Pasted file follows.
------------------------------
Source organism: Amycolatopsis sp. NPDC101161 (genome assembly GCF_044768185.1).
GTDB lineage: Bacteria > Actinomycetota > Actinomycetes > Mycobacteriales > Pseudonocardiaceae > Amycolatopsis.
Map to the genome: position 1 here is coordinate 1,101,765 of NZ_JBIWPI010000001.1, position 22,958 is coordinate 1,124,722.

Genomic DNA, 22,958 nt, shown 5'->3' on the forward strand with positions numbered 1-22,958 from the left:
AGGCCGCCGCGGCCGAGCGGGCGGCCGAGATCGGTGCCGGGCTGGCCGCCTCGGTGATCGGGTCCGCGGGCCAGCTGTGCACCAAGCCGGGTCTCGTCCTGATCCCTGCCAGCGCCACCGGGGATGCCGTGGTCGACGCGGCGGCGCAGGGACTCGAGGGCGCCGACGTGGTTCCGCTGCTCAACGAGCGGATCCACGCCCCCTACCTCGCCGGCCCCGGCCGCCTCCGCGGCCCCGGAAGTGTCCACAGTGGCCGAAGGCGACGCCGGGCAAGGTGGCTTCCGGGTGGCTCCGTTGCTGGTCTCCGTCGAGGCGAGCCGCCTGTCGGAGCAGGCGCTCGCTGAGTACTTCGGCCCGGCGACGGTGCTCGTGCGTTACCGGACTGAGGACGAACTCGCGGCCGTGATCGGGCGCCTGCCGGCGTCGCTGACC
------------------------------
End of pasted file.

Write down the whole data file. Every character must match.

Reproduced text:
Source organism: Amycolatopsis sp. NPDC101161 (genome assembly GCF_044768185.1).
GTDB lineage: Bacteria > Actinomycetota > Actinomycetes > Mycobacteriales > Pseudonocardiaceae > Amycolatopsis.
Map to the genome: position 1 here is coordinate 1,101,765 of NZ_JBIWPI010000001.1, position 22,958 is coordinate 1,124,722.

Genomic DNA, 22,958 nt, shown 5'->3' on the forward strand with positions numbered 1-22,958 from the left:
AGGCCGCCGCGGCCGAGCGGGCGGCCGAGATCGGTGCCGGGCTGGCCGCCTCGGTGATCGGGTCCGCGGGCCAGCTGTGCACCAAGCCGGGTCTCGTCCTGATCCCTGCCAGCGCCACCGGGGATGCCGTGGTCGACGCGGCGGCGCAGGGACTCGAGGGCGCCGACGTGGTTCCGCTGCTCAACGAGCGGATCCACGCCCCCTACCTCGCCGGCCCCGGCCGCCTCCGCGGCCCCGGAAGTGTCCACAGTGGCCGAAGGCGACGCCGGGCAAGGTGGCTTCCGGGTGGCTCCGTTGCTGGTCTCCGTCGAGGCGAGCCGCCTGTCGGAGCAGGCGCTCGCTGAGTACTTCGGCCCGGCGACGGTGCTCGTGCGTTACCGGACTGAGGACGAACTCGCGGCCGTGATCGGGCGCCTGCCGGCGTCGCTGACC